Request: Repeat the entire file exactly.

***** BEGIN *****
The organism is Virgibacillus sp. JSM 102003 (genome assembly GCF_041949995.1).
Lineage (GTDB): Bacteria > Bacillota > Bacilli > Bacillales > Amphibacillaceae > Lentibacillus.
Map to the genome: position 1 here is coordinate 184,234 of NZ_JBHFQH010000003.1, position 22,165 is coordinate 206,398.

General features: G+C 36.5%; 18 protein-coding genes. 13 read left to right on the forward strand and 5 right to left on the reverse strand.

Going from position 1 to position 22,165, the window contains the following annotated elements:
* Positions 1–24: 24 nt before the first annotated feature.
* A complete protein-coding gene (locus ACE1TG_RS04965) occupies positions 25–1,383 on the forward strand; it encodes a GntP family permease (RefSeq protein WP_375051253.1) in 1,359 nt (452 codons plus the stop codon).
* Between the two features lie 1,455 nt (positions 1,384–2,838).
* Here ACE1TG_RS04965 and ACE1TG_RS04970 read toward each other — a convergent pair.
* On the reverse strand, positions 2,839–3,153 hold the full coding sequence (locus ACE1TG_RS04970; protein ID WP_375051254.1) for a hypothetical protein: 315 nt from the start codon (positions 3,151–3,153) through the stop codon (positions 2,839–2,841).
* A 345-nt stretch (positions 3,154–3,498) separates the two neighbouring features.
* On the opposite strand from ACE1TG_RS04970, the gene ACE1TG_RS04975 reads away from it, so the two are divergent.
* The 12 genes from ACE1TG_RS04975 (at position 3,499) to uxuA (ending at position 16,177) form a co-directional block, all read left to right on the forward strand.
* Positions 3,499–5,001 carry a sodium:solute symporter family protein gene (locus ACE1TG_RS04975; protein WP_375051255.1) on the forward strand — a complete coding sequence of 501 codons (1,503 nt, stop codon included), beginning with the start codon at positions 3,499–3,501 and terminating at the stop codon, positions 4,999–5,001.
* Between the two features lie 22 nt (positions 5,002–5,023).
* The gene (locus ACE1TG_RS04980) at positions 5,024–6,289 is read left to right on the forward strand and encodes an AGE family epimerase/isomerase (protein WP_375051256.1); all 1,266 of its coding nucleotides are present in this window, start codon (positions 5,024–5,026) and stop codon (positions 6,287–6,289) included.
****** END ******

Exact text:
The organism is Virgibacillus sp. JSM 102003 (genome assembly GCF_041949995.1).
Lineage (GTDB): Bacteria > Bacillota > Bacilli > Bacillales > Amphibacillaceae > Lentibacillus.
Map to the genome: position 1 here is coordinate 184,234 of NZ_JBHFQH010000003.1, position 22,165 is coordinate 206,398.

General features: G+C 36.5%; 18 protein-coding genes. 13 read left to right on the forward strand and 5 right to left on the reverse strand.

Going from position 1 to position 22,165, the window contains the following annotated elements:
* Positions 1–24: 24 nt before the first annotated feature.
* A complete protein-coding gene (locus ACE1TG_RS04965) occupies positions 25–1,383 on the forward strand; it encodes a GntP family permease (RefSeq protein WP_375051253.1) in 1,359 nt (452 codons plus the stop codon).
* Between the two features lie 1,455 nt (positions 1,384–2,838).
* Here ACE1TG_RS04965 and ACE1TG_RS04970 read toward each other — a convergent pair.
* On the reverse strand, positions 2,839–3,153 hold the full coding sequence (locus ACE1TG_RS04970; protein ID WP_375051254.1) for a hypothetical protein: 315 nt from the start codon (positions 3,151–3,153) through the stop codon (positions 2,839–2,841).
* A 345-nt stretch (positions 3,154–3,498) separates the two neighbouring features.
* On the opposite strand from ACE1TG_RS04970, the gene ACE1TG_RS04975 reads away from it, so the two are divergent.
* The 12 genes from ACE1TG_RS04975 (at position 3,499) to uxuA (ending at position 16,177) form a co-directional block, all read left to right on the forward strand.
* Positions 3,499–5,001 carry a sodium:solute symporter family protein gene (locus ACE1TG_RS04975; protein WP_375051255.1) on the forward strand — a complete coding sequence of 501 codons (1,503 nt, stop codon included), beginning with the start codon at positions 3,499–3,501 and terminating at the stop codon, positions 4,999–5,001.
* Between the two features lie 22 nt (positions 5,002–5,023).
* The gene (locus ACE1TG_RS04980) at positions 5,024–6,289 is read left to right on the forward strand and encodes an AGE family epimerase/isomerase (protein WP_375051256.1); all 1,266 of its coding nucleotides are present in this window, start codon (positions 5,024–5,026) and stop codon (positions 6,287–6,289) included.